Month: December 2014

The Opposition of The Natural

Oswald Chambersby Oswald Chambers

Those who are Christ’s have crucified the flesh with its passions and desires —Galatians 5:24

The natural life itself is not sinful. But we must abandon sin, having nothing to do with it in any way whatsoever. Sin belongs to hell and to the devil. I, as a child of God, belong to heaven and to God. It is not a question of giving up sin, but of giving up my right to myself, my natural independence, and my self-will. This is where the battle has to be fought. The things that are right, noble, and good from the natural standpoint are the very things that keep us from being God’s best. Once we come to understand that natural moral excellence opposes or counteracts surrender to God, we bring our soul into the center of its greatest battle. Very few of us would debate over what is filthy, evil, and wrong, but we do debate over what is good. It is the good that opposes the best. The higher up the scale of moral excellence a person goes, the more intense the opposition to Jesus Christ.

“Those who are Christ’s have crucified the flesh . . . .”

The cost to your natural life is not just one or two things, but everything. Jesus said,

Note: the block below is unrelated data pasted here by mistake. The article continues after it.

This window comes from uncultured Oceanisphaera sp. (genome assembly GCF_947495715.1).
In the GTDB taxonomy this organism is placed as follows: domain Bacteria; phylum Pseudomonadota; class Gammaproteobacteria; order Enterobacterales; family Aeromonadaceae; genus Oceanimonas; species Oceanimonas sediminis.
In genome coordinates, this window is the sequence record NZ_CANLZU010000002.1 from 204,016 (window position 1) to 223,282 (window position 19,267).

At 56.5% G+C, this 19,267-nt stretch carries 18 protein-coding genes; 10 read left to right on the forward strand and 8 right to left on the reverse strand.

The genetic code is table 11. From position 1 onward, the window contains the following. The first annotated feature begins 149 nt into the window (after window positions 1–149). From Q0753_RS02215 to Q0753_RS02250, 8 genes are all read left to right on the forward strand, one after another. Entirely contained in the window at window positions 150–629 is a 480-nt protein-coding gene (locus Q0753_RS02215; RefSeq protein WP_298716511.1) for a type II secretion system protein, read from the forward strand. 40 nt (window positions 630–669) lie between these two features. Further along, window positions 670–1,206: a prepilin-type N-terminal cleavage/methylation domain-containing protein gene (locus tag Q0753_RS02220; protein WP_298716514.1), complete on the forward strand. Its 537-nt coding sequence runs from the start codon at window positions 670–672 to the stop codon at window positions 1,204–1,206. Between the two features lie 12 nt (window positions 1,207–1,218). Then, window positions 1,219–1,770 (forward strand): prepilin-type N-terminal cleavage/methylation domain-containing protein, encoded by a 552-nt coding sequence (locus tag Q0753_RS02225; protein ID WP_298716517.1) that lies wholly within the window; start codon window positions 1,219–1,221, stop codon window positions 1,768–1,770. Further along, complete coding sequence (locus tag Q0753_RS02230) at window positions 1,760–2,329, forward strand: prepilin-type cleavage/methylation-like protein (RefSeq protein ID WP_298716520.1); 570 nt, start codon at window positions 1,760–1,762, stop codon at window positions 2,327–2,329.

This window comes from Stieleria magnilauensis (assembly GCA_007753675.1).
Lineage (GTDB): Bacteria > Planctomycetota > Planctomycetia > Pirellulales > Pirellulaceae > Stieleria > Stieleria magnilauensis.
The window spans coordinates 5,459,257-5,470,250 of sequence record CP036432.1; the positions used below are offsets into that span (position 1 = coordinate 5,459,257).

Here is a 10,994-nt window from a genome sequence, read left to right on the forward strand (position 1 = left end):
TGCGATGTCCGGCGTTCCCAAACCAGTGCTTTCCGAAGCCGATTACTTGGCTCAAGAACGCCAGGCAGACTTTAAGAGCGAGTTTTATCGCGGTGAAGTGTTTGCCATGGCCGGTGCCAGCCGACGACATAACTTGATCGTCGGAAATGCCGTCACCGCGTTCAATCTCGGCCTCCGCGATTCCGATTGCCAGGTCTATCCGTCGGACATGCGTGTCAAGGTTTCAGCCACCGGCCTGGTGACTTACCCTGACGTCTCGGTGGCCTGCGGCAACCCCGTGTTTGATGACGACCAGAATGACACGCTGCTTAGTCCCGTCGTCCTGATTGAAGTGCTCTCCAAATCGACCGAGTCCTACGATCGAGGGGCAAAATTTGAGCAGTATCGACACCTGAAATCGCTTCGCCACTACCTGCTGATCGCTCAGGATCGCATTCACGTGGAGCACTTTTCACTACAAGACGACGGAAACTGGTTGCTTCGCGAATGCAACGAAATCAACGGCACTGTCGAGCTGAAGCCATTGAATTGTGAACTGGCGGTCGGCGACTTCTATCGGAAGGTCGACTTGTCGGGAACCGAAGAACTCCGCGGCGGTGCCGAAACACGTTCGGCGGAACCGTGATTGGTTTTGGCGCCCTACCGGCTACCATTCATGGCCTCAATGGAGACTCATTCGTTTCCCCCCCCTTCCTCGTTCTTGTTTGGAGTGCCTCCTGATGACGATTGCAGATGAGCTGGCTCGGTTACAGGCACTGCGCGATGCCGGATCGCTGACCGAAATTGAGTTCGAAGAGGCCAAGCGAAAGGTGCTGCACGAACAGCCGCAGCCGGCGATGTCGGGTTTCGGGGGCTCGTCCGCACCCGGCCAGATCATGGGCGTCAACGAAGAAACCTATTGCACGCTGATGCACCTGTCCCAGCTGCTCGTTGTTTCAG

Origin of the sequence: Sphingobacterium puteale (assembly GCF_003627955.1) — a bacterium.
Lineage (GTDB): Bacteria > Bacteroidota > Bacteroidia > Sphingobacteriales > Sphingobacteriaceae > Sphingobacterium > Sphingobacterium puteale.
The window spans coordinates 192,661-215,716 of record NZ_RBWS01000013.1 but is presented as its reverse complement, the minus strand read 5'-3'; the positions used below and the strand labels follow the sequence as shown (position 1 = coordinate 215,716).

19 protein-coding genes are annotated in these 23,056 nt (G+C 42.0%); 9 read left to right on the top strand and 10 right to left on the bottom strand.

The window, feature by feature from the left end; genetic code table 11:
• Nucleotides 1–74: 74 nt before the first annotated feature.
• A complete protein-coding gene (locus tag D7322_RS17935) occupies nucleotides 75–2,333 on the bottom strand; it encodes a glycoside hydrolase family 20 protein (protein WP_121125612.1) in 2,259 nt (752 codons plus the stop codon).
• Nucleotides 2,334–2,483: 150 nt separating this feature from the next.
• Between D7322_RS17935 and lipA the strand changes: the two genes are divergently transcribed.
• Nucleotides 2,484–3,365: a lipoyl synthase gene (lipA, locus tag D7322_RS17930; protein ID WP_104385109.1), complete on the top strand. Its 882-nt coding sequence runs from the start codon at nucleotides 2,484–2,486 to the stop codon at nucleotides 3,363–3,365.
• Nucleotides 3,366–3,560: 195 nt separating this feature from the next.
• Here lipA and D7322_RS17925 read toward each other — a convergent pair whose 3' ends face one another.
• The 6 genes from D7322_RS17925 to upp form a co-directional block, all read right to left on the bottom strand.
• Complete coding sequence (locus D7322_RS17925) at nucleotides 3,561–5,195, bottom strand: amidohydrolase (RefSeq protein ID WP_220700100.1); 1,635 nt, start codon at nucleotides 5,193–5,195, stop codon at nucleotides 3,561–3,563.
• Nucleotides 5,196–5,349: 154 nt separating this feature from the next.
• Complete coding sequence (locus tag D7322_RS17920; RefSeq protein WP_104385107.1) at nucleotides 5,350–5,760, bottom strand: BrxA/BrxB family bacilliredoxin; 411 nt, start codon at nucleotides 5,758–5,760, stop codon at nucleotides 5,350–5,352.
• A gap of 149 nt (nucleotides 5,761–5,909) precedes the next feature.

“If anyone desires to come after Me, let him deny himself. . .” (Matthew 16:24).

That is, he must deny his right to himself, and he must realize who Jesus Christ is before he will bring himself to do it. Beware of refusing to go to the funeral of your own independence.

The natural life is not spiritual, and it can be made spiritual only through sacrifice. If we do not purposely sacrifice the natural, the supernatural can never become natural to us. There is no high or easy road. Each of us has the means to accomplish it entirely in his own hands. It is not a question of praying, but of sacrificing, and thereby performing His will.

by Oswald Chambers

No Other Gods

Vance Havnerby Vance Havner

Thou shalt have no other gods before me. Exodus 20:3

Our Lord made it clear that all other loves must be as hate compared to our love for Him (see Luke 14:26). This does not mean we love dear ones less, but that we love Him more. We must not water down this word until it loses its meaning. A departed dear one can become an idol at whose shrine we worship—so can our work, our reputation, our pleasures, some human friendship, our possessions. We must live as though these did not exist, so far as our supreme love and loyalty are concerned. When anything else eclipses our devotion to Jesus Christ, it must go and sometimes God takes it. He will not share the throne room of our hearts with anyone or anything else. But when He is first and last, all other legitimate and proper interests and affections find their places. But they must never hold the status of gods or idols.

by Vance Havner